One of the principal reasons for exploration was the urge to find new routes to East Asia. In the 1400s, merchants had brought many goods to Europe from Africa, the Middle East, and Asia. The products' demand raised the desire for commerce. European countries were mainly interested in spices from Asia. They had learned how to use spices and to conserve food during the winter. Thus, Christopher Columbus navigated west across the Atlantic Ocean, and he was looking for such a way to Asia. Instead of the Indies, he had landed in the Americas. Columbus believed he arrived the Indies. In this period, Europeans would realize that he had found what they called the "New World." European countries promptly rushed to allege lands in the Americas.
Spain was interested in the God, gold, and glory. Cortes was the first of Spanish people exploring for wealth, adventure, and grandeur. Religion was something that gave Spain the motive to explore the New World. In his journal (1451-1506), Columbus requested the permission to his highnesses to promote the holy faith and convert the Native Americans. It was one of the evidences that convinced the Catholic Isabella and Ferdinand of Spain to finance Christopher Columbus' journey. They entered the territory known as the United States through Florida and established a vast empire in North and South America. They spread Spain's culture by colonizing the New World, frequently at their expense. Captivating tales like that of the Fountain of Youth, often told to the Spaniards by arrested Indians and slaves, stimulated these adventurers to attempt regularly to conquer the land, as well as its native communities.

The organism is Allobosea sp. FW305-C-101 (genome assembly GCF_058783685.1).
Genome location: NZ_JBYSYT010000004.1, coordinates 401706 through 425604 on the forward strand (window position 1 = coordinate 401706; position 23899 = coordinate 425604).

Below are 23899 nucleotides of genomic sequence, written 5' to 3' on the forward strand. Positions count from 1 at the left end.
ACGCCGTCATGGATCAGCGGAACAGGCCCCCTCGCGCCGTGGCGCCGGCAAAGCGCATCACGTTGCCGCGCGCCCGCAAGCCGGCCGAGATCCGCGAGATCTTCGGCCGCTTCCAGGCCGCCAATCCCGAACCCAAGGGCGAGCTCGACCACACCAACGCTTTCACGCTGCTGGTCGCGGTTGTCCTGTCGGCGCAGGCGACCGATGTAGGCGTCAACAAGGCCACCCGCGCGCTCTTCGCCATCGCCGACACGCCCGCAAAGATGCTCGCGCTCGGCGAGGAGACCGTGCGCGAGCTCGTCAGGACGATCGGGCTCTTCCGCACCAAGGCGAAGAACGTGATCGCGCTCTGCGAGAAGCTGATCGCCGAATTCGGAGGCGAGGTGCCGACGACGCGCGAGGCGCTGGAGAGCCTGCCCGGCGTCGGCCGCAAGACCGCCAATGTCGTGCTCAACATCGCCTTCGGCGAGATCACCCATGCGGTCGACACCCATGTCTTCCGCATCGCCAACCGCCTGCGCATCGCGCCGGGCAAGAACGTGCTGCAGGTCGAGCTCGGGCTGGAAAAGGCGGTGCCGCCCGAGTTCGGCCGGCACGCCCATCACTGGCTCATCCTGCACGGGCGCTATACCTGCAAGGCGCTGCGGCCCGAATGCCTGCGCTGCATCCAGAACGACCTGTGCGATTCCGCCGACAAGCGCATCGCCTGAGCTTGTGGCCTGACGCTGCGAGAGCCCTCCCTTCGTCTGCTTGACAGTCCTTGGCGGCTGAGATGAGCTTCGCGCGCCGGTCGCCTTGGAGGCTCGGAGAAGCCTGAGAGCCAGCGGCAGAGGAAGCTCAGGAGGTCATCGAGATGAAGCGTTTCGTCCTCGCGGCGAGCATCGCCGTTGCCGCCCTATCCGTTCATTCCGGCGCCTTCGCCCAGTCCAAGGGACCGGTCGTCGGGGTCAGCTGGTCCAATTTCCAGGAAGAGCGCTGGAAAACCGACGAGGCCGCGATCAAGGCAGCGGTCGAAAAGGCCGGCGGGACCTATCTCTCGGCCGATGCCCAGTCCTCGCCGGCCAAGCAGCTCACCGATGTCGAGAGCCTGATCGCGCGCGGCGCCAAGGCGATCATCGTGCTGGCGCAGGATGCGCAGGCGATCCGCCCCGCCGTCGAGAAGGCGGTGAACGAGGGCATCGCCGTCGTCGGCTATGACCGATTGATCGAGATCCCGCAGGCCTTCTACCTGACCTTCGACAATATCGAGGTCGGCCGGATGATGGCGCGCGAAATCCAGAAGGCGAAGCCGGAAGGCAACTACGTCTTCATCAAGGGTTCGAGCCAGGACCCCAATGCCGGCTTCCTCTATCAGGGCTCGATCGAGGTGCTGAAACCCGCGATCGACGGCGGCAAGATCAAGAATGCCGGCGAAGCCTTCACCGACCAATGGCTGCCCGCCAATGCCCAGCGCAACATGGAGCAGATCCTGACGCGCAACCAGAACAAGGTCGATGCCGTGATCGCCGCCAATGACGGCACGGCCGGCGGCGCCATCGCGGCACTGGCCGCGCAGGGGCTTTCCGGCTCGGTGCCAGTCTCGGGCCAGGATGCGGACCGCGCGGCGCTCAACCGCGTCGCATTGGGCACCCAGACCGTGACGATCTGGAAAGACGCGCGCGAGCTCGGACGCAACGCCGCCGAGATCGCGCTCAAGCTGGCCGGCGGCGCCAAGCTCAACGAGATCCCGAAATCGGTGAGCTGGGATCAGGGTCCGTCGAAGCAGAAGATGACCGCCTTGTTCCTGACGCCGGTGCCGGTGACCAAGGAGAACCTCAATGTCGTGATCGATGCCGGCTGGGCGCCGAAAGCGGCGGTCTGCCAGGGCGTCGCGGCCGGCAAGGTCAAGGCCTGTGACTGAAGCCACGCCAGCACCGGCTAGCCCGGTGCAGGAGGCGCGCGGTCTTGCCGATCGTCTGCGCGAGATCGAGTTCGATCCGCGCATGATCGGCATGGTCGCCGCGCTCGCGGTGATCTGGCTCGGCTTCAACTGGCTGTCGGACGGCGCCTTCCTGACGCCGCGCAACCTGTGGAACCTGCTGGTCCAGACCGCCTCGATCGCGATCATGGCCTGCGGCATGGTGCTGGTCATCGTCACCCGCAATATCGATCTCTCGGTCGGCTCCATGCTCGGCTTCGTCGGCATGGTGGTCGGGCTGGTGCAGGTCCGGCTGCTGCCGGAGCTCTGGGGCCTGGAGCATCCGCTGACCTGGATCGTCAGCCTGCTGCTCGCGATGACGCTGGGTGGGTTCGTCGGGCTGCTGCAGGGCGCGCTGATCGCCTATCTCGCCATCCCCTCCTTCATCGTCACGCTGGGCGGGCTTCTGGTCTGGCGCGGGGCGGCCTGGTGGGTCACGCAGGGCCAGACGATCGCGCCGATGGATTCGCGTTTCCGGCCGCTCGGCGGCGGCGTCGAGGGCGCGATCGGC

The English explorers were fascinated by the passion for colonizing and increasing the British Empire. In 1497, the England Expedition to the New World sponsored by Henry VII and that was headed by John Cabot explored a part of North America; they reported an abundance of fish.